The Trade-Robots State of Affairs 2015-04
End of April 2014 – and we are seriously behind in our plans. Time for another update. Generally, we are in full swing with our new trading infrastructure and reworking some other parts of the trading framework, following some issues (in performance and flexibility) that we found. We ended some major consulting work (that had serious impacts on our available time) and right now code changes happen with frightening pace. Which is good – it moves us forward.
The new trading agent: on hold, planned for end of Mai
We just happened to not find the time for this, putting our trading on Oanda on hold. May, latest June, will see this happening.
What we did instead: the Reflexo Symbology
We reworked out internal symbol and instrument handling to follow the new standard symbology we have developed. Putting Forex into the Reflexo framework was (is) a little harder than we thought and required significant reprogramming to fix design decisions. It if funny how sometimes a shortcut comes back to haunt you - in this case the fact that the original code always had a front month mechanism, even for instruments without...
What we did instead: Data fixes and… a new Simulator
Yes, that is likely version 6, but the new simulator is more pessimistic, more accurate, half as large (in lines of code) and twice as fast. This, and some changes on handling of our data files… resulted in our standard benchmark (simulating one week trading with a specific strategy in a specific symbol) to go from 50 seconds to 29. Not bad. We also found and fixed some issues in our historical data, totally rewriting the data extraction from Nanex. A lot of code moved from C++ to C# - and we now have totally accurate data during the week. In depth testing showed some issues with Nanex data in the way we handled it (daily export) having a non-complete order book at the start of data tape. All these issues are now fixed.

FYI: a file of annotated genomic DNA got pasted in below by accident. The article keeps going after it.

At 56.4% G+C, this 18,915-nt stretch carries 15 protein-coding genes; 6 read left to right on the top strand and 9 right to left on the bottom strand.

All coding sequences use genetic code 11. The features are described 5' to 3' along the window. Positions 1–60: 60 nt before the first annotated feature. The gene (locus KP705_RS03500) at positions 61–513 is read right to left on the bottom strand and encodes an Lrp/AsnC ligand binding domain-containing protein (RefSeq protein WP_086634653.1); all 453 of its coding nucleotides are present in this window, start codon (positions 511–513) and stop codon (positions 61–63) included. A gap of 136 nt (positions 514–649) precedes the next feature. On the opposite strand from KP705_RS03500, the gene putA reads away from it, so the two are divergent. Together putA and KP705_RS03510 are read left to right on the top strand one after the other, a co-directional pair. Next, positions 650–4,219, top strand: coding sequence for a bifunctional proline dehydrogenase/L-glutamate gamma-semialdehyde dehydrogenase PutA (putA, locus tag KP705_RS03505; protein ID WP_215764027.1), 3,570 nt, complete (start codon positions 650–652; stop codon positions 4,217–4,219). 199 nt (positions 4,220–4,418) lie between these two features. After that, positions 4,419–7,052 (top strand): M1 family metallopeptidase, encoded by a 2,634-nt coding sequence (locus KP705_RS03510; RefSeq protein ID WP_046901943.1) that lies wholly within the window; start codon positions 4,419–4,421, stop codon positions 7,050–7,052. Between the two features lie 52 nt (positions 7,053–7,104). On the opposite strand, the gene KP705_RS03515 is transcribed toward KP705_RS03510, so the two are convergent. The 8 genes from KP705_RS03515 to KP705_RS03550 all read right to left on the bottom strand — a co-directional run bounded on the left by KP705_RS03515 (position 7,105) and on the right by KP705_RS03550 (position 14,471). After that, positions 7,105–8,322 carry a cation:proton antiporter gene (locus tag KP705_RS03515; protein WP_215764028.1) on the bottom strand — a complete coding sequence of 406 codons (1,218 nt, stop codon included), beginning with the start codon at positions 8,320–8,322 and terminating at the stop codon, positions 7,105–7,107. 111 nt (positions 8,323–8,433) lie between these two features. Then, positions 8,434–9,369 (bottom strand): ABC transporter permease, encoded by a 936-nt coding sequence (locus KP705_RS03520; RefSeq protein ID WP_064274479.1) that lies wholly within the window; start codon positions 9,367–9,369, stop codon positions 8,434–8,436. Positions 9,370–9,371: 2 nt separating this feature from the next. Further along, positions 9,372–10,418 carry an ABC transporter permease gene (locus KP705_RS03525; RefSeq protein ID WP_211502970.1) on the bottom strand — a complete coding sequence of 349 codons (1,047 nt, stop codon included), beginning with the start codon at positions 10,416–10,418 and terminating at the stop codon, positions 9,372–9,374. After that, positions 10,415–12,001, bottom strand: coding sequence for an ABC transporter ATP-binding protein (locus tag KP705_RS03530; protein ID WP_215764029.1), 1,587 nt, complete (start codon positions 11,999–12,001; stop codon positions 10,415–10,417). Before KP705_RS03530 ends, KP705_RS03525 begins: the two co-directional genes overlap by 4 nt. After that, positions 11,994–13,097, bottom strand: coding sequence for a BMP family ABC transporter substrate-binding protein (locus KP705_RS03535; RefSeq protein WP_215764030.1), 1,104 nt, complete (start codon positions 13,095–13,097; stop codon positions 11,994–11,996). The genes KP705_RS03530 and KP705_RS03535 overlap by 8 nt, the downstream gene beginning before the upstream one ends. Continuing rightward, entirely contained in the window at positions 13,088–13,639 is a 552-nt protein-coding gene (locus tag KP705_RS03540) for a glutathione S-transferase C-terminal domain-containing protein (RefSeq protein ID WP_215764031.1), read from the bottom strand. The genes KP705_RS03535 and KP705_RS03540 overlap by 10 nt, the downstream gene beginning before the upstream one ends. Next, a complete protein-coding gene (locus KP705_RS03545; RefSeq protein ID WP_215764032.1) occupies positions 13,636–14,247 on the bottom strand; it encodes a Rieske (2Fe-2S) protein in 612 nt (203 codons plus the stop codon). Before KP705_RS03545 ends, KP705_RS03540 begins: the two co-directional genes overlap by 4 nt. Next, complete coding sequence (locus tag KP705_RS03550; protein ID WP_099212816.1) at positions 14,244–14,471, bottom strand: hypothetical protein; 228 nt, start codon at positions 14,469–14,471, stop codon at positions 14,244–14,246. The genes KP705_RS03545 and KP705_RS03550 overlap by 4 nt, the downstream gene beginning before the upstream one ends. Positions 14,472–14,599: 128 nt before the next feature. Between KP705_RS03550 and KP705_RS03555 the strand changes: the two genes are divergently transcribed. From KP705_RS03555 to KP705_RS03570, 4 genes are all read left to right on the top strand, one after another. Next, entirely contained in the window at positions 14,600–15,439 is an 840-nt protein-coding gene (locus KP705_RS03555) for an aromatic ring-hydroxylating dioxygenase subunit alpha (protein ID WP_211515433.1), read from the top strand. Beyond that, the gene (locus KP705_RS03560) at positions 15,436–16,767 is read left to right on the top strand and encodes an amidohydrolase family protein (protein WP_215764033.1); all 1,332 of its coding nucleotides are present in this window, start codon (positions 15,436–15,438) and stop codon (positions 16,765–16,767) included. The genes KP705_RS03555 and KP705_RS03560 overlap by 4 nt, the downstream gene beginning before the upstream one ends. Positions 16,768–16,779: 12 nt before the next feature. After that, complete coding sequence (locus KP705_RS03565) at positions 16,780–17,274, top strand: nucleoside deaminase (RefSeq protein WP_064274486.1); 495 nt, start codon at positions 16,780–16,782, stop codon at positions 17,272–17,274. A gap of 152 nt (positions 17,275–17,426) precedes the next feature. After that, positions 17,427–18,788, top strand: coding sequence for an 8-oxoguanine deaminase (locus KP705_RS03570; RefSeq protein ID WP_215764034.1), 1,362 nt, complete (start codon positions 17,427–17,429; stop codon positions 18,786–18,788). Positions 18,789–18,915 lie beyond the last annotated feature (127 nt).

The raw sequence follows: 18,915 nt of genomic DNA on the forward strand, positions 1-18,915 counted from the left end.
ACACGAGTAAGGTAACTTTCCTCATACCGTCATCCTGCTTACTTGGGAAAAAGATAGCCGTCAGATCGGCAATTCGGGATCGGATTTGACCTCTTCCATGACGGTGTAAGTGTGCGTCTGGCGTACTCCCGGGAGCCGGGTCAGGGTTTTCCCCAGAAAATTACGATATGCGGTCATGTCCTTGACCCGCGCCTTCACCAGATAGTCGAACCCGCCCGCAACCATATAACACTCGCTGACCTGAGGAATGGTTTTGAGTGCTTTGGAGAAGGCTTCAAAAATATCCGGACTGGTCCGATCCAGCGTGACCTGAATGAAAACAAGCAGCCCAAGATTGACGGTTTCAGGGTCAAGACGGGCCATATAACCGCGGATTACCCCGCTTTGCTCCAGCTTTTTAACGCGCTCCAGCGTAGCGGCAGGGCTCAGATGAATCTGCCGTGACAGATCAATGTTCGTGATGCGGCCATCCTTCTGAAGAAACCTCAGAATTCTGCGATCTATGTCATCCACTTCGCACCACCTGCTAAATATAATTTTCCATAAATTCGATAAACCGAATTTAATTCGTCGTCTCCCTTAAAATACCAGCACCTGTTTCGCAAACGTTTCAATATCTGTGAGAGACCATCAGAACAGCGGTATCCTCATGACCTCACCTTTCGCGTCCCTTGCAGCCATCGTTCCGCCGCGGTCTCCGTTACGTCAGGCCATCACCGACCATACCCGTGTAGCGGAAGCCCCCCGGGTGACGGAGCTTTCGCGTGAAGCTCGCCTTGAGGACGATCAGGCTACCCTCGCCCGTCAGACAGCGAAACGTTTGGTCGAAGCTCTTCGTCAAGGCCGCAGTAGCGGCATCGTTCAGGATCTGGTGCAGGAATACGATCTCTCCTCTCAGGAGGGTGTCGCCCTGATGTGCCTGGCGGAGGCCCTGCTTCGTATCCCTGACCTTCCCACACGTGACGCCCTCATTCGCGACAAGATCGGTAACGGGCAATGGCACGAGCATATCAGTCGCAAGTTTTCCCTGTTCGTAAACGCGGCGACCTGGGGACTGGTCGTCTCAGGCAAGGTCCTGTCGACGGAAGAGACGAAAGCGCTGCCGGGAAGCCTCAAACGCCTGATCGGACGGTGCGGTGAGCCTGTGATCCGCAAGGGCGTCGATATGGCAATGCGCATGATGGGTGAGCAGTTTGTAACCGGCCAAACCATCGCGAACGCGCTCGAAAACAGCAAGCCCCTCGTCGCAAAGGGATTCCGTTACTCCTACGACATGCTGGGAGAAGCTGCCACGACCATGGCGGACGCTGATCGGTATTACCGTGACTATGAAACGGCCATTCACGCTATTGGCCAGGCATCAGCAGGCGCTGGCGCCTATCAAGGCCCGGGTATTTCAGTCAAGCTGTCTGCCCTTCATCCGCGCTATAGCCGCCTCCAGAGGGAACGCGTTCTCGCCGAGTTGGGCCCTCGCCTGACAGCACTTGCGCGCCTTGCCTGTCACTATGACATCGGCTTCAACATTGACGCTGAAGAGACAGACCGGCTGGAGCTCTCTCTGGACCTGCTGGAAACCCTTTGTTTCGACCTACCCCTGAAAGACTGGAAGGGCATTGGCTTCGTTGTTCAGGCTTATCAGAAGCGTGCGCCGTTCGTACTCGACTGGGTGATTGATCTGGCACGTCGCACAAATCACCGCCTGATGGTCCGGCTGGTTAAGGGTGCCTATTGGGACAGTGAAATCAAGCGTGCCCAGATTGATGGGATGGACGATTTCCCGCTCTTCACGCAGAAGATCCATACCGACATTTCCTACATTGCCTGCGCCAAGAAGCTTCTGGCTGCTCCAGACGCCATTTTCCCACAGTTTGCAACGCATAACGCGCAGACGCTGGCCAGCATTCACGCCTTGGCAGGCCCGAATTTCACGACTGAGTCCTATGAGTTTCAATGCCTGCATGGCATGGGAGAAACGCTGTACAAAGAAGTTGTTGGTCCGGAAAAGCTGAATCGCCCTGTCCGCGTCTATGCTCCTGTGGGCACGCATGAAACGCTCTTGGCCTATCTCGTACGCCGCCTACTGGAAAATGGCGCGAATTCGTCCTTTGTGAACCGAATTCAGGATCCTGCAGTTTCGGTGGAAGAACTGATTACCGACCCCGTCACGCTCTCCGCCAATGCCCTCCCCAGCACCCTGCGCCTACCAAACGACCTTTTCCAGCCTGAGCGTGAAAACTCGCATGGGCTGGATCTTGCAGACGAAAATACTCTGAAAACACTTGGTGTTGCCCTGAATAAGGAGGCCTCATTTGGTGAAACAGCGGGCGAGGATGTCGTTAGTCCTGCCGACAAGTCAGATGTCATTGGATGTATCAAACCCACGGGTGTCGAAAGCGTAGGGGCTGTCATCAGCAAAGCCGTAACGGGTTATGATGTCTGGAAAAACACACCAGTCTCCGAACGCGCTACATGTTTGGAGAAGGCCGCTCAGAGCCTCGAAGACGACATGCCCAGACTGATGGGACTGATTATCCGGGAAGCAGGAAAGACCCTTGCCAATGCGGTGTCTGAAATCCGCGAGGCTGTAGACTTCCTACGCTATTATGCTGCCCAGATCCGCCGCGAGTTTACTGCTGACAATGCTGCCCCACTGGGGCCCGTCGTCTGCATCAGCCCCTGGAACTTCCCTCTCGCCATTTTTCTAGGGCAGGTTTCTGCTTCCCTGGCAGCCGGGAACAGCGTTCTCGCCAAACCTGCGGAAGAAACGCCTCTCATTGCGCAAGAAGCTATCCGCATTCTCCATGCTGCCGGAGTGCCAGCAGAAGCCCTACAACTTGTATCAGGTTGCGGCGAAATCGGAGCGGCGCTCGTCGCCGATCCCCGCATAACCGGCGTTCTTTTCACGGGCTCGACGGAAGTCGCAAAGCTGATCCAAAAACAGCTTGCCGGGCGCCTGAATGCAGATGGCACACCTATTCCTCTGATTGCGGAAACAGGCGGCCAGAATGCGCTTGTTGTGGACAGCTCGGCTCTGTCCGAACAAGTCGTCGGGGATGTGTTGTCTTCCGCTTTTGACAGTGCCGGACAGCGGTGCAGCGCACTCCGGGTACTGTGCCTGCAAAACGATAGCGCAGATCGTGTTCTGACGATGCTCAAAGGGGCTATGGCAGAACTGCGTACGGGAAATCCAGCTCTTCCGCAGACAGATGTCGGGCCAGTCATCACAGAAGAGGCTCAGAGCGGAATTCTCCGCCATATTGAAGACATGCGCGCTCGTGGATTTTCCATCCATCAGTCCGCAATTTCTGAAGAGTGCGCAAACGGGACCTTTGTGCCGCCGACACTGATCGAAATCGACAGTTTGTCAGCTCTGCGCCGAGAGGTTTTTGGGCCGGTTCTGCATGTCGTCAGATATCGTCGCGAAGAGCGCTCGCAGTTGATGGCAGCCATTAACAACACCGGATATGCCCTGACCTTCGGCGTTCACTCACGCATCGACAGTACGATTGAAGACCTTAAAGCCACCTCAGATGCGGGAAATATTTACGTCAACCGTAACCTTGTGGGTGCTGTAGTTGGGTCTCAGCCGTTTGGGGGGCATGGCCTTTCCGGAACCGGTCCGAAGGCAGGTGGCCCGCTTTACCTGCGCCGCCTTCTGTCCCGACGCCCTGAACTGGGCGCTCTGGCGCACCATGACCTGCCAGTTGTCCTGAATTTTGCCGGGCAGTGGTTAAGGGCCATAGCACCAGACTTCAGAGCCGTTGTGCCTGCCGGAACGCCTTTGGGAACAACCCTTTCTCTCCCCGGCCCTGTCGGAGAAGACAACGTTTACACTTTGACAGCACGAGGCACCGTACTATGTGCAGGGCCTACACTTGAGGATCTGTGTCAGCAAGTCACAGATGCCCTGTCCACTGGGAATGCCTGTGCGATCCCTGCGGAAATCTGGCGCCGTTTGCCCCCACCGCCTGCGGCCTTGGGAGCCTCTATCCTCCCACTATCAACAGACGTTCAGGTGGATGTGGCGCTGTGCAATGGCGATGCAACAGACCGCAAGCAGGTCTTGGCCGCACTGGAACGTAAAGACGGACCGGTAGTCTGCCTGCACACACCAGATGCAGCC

What we do instead: Code refactoring for strategies
Reflexo has two parts – the core framework and the extensions in the strategies. Over time, a lot of functionality that should be in the core was added to the external extensions. There is a NetTectureStrategy class (NetTecture – that is us, as in the company behind trading robots) that does things like a trading calendar (which should be in the core framework). The reasons? Limited time on the person doing the framework development. The result – ugly redundant code.
This is changing. Now. A major code refactoring is in the works. Code is cleaned up, functionality is redistributed. Code is moving from our own extensions to the core framework whenever it makes sense. Central code in the Reflexo framework is reorganized to remove redundancies that have crept in. While we touch and touched a lot of areas, most work is done around market definitions – things like trading times in a centralized calendar for example.
What we do instead: A new analysis framework is coming
This is one of the other elements in Reflexo framework now due for an overhaul. The old framework lacked certain flexibility and was too monolithic for my liking. It was a great prototype – but it showed problems down the road, resulting in a lot of performance issues and lot of non-reusable work. It was a great prototype – I am proud of the work we have done with it and the work our partner did when he designed it. But like many prototypes it shows issues after some time and it it simply time to take the lesson learned and apply it.
Right now a new framework is in the making – which should be finished next week, with standard indicators coming a week later. This one is focused on being modular, and thus ultimately faster. It also allows indicators to be tied to other indicators, something the other framework had issues on. You could not easily make a SMA based on an EMA, for example (or calculate the standard deviation of a moving average). The new framework allows this. I think I nailed down most of the issues – with a quite non trivial amount of work with .NET generics – to allow an indicator to take data from any series (ticks, bars, another indicator) while following object oriented design principles. A detailed blog post will follow – particularly also outlining the reasons we do not use something like QuantLib, a well-established analysis library (and the main reasons is: performance during optimizations and graphing abilities…).